This is the scenario three teenage beauty queens hope will clinch Friday's Miss Greenbelt competition:

Heartthrob Ricky Martin needs a dancer for his stage show. Three aspiring dancers and best friends--portrayed by 16-year-old Eleanor Roosevelt High School juniors Pamela Brewster, Anna Quintanilla and Ingrid Landaverde--want the position. Badly.

Forgetting their vows of friendship, the girls literally draw blood while vying for the spot. In the end, someone else comes out of nowhere to claim the prize.

The moral of the story? "Friendship is more important, because we turn against each other and we end up not making it," Quintanilla says of the skit the girls composed for the talent segment of the Miss Greenbelt Pageant.

"Sometimes people turn against each other for things that are not that big of a deal."

It is a lesson that the girls vow to remember as they compete in the 61-year-old pageant, which aims to determine which contestant is the most talented, congenial, spirited and photogenic.

The contest features three age groups, Little Miss Greenbelt (7 to 10), Junior Miss Greenbelt (11 to 13) and Miss Greenbelt (14 to 19). There is no cash award for the younger categories, but Miss Greenbelt contestants compete for a $1,000 scholarship, as well as the honor of representing Greenbelt at dozens of community events throughout the year-long reign. Other top-place finishers receive awards of $125 and $75.

The pageants are among the events planned for the annual Greenbelt Labor Day Festival, which runs Friday through Monday. The festival's attractions include live music, cloggers, clowns and face painting. There also will be art exhibits, a parade and a carnival.

Admission is free, but the food and carnival booths are operated by local groups as fund-raisers for service organizations in Greenbelt.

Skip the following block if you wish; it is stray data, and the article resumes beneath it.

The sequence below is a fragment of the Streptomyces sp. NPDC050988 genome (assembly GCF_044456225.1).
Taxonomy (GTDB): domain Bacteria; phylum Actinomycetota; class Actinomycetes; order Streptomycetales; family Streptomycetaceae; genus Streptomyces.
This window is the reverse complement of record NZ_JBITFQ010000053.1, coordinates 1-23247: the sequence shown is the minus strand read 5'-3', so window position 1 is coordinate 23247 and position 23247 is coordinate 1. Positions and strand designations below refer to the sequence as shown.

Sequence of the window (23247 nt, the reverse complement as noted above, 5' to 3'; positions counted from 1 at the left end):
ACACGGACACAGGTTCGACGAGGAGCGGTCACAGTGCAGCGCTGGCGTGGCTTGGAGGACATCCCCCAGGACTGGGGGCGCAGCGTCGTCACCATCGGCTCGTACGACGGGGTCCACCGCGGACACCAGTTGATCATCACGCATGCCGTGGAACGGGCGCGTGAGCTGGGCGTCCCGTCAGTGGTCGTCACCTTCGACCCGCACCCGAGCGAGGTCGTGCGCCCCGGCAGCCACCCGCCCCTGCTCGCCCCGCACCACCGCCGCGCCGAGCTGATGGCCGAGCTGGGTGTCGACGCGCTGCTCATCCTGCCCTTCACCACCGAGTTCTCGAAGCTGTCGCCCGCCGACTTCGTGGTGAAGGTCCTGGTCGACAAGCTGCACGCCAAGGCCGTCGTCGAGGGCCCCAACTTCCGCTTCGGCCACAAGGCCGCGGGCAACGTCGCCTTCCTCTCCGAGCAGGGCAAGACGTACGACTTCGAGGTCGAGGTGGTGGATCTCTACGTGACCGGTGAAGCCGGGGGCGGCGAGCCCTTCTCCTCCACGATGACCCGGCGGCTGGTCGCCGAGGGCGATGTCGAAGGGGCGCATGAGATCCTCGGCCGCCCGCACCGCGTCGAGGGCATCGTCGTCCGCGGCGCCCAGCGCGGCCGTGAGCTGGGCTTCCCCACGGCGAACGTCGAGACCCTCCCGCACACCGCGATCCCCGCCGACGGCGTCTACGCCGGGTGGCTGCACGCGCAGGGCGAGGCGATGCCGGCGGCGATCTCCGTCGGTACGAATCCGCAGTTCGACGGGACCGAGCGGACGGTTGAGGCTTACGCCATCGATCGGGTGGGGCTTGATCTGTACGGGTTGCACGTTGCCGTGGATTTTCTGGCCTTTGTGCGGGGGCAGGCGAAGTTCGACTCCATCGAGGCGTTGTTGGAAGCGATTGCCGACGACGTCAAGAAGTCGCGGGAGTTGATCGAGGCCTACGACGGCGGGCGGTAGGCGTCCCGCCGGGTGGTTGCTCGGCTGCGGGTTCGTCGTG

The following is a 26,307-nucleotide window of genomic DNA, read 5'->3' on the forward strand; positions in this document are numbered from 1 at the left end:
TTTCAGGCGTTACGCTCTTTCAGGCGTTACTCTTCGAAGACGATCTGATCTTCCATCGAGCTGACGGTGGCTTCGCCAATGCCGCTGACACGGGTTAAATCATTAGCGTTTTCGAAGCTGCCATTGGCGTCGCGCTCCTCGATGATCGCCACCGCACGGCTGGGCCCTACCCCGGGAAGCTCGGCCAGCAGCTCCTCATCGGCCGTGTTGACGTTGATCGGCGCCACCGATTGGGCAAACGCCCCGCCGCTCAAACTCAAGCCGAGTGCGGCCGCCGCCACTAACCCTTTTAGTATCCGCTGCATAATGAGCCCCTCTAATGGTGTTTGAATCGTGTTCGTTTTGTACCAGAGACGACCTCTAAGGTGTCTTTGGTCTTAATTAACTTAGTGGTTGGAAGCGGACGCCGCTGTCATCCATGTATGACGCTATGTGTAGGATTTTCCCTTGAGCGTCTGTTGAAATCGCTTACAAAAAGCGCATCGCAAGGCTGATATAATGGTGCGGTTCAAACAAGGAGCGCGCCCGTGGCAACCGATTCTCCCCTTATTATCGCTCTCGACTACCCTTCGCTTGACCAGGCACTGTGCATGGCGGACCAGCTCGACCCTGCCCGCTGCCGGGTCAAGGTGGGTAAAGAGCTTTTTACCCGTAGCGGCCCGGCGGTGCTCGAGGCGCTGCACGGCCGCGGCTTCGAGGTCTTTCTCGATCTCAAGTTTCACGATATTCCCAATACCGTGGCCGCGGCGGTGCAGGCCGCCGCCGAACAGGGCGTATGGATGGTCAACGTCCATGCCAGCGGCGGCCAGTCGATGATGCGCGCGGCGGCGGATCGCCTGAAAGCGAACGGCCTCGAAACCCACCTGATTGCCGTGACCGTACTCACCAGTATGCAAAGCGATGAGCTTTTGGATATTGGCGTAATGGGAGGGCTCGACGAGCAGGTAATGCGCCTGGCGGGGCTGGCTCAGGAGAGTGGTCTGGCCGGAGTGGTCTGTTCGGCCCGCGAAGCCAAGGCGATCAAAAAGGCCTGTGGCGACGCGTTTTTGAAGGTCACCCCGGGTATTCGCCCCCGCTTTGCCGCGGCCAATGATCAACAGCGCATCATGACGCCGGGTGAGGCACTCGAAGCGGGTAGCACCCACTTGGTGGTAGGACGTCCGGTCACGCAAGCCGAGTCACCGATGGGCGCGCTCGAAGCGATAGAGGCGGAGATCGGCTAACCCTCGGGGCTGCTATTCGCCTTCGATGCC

The pageant, which began in 1938, is one of the festival's most eagerly anticipated events. Contest officials say it has come a long way since 1955, when contestants were judged on the basis of who had the most pennies tossed into their respective collection jars.

"I like to think it's more friendly for the girls," says Natasha Jewell, who has helped run the pageant for the past 16 years. She says today's participants are more diverse and that there is more bonding between competitors than there was in 1983, when her piano rendition of "Could It Be Magic" earned her the Miss Greenbelt title.

"They form friendships, and it's less competitive," Jewell says. "We don't base it on beauty, we have all shapes, sizes and nationalities." Pageant officials long ago abandoned the swimsuit competition, and they've also made the talent portion optional.

The three performing the Ricky Martin skit originally were planning to dance but decided to do a skit that capitalized on the Latin pop star's popularity.

"I like his music," Quintanilla says. "It's really danceable, and we thought [the skit] would be funny. Put some humor into it."

The girls say that what started out as just a way to pass the summer produced wonderful friendships. Although Quintanilla and Landaverde already knew each other from the Hispanic Heritage club at their high school, they had seen Brewster around school but didn't know her.

Apparently graciousness is another of the pageant's side effects. Quintanilla and Landaverde praise Brewster for coming up with the skit's concept, but she refuses credit.

"We just all got together and collaborated," Brewster says.

The 45th Annual Greenbelt Arts Festival is Friday, 6:45 p.m. to midnight; Saturday, 8:30 a.m. to midnight; Sunday, 11 a.m. to midnight; and Monday, 10 a.m. to 4 p.m. at Roosevelt Center Mall, Crescent and Southway roads, Greenbelt. The Miss Greenbelt contest opens Friday at 8:15 p.m. with a dance performance by the contestants. The talent competition is Saturday at 7:15 p.m. The evening wear and public speaking competitions and the crowning of winners are Sunday at 6 p.m. For more information, call 301-397-2206.

CAPTION: Pamela Brewster, left, Ingrid Landaverde and Anna Quintanilla, all 16, practice their skit for the Miss Greenbelt Pageant.